What Makes Podcasts Interesting

One of the things that I think is most interesting to me about podcasts is that many podcast hosts are not professional podcasters — they do something else and happen to do a podcast as well.

I think that prior to podcasts with radio and television there was so much of a barrier to entry to record and distribute audio/video content that in order to produce one that had to be your full time job.

At a certain stage of maturity of the internet, along come podcasts and all of a sudden it’s virtually free and requires about an hour/week of your time in order to publish a podcast. Maybe a few hours/week if you want to factor in coordination, planning, editing, etc.

That in and of itself of course is interesting.

But I think the more interesting story is that the reduced barrier to entry to put out audio/video content made it possible for a whole new class of person to do it — the type of person who is busy doing other things and wants to spend a little bit of time doing it on the side.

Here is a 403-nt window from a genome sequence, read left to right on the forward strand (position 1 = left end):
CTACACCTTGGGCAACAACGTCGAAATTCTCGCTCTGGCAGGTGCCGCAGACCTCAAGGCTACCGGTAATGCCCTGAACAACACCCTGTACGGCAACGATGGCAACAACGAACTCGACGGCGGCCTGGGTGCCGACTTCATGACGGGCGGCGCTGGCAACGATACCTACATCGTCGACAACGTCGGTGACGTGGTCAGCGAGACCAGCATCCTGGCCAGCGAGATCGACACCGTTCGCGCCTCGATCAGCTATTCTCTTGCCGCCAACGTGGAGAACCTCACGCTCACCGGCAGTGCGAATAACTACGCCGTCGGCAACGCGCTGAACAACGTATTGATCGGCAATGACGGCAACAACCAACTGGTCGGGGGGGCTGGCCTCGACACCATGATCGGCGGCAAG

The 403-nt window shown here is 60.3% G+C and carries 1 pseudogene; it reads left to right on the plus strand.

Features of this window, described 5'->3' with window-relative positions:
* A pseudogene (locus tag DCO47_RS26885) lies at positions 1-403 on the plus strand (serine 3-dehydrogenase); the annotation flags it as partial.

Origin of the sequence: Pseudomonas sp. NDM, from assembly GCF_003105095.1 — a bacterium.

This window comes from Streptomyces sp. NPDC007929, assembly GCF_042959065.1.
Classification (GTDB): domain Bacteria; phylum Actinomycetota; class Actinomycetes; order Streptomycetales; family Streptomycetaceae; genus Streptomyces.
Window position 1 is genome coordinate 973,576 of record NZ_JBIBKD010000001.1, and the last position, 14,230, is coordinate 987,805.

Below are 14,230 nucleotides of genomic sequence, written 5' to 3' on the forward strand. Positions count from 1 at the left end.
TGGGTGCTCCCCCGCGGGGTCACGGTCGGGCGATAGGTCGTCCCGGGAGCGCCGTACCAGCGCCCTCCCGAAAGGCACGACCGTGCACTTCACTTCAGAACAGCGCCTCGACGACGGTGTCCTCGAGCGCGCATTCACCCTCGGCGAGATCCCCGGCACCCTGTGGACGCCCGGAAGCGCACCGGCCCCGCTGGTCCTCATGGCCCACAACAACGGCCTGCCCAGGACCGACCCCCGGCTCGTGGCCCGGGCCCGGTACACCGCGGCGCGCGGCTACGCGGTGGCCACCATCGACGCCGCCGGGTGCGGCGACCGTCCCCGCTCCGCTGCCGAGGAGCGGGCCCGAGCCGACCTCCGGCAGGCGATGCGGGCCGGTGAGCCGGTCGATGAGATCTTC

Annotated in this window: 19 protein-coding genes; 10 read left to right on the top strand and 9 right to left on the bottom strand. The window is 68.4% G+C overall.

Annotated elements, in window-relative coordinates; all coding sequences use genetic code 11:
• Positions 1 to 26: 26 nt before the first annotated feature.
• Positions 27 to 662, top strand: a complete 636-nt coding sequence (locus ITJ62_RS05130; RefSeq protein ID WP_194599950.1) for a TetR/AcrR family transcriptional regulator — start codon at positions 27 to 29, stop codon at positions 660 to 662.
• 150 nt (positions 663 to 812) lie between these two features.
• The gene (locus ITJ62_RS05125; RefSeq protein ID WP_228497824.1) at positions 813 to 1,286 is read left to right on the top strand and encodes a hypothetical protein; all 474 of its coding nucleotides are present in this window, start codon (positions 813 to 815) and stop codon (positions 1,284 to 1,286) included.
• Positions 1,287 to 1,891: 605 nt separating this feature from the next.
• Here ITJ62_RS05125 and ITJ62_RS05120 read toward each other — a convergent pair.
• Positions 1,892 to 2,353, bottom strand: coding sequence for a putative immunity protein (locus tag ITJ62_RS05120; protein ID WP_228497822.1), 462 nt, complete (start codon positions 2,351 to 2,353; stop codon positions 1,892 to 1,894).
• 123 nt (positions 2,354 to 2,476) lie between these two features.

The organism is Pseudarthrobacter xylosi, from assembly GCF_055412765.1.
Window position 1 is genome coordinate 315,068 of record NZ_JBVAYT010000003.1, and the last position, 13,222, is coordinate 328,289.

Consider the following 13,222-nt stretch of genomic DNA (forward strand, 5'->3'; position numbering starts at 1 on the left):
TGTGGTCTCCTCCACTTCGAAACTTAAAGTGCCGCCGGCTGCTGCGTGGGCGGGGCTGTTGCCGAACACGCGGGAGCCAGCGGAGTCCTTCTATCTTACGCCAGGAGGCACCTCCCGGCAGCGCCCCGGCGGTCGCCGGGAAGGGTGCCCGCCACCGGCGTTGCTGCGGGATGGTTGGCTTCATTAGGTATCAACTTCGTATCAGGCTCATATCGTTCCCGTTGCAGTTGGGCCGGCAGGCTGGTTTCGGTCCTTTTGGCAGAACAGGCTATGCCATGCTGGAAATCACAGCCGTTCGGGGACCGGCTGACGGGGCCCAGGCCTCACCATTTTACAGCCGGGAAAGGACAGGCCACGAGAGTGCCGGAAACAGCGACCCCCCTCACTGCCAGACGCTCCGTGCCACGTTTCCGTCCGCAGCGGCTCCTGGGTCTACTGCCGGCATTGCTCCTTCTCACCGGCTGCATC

Normally when you think about a broadcaster or radio person, that’s all they do. But just look at the type of people that do podcasts:

  • Joe Rogan — comedian, fighter, mixed martial arts expert.
  • Tim Ferriss — business person and investor
  • Reid Hoffman — founder/investor
  • Scott Adams — author, cartoonist
  • Malcom Gladwell — author

I guess comedians are the one category of profession that have a tradition of getting their own broadcast shows. But other than that, all of these other categories of professions are people who just never in a million years would have produced their own broadcast prior to podcasts.

Sure, there are a good number of podcasts produced by professional radio people like the NPR ones, Gimlet ones, This American Life, etc., but I think the trend of having non-professional “radio people” producing podcasts is here to stay.